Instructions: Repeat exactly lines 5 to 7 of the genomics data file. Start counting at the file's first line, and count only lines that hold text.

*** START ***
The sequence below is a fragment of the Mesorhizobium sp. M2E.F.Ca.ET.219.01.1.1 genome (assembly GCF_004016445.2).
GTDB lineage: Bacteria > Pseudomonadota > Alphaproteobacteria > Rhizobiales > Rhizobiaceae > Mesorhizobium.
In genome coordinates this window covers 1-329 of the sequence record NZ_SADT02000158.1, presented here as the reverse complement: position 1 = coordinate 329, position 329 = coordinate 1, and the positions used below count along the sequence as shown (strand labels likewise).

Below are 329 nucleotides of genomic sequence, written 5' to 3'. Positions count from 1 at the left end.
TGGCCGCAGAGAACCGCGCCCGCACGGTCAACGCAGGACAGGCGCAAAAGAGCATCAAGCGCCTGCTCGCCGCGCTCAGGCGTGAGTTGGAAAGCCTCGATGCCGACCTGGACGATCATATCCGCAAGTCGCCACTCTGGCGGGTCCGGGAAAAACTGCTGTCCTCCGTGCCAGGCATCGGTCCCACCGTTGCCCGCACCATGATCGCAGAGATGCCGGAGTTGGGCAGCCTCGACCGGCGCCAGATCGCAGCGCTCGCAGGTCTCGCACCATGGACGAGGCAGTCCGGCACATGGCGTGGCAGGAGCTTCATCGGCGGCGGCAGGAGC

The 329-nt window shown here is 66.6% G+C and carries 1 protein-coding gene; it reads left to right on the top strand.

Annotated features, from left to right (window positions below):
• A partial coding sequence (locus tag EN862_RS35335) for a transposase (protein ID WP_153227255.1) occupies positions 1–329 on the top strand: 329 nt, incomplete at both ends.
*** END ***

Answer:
TGGCCGCAGAGAACCGCGCCCGCACGGTCAACGCAGGACAGGCGCAAAAGAGCATCAAGCGCCTGCTCGCCGCGCTCAGGCGTGAGTTGGAAAGCCTCGATGCCGACCTGGACGATCATATCCGCAAGTCGCCACTCTGGCGGGTCCGGGAAAAACTGCTGTCCTCCGTGCCAGGCATCGGTCCCACCGTTGCCCGCACCATGATCGCAGAGATGCCGGAGTTGGGCAGCCTCGACCGGCGCCAGATCGCAGCGCTCGCAGGTCTCGCACCATGGACGAGGCAGTCCGGCACATGGCGTGGCAGGAGCTTCATCGGCGGCGGCAGGAGC

The 329-nt window shown here is 66.6% G+C and carries 1 protein-coding gene; it reads left to right on the top strand.

Annotated features, from left to right (window positions below):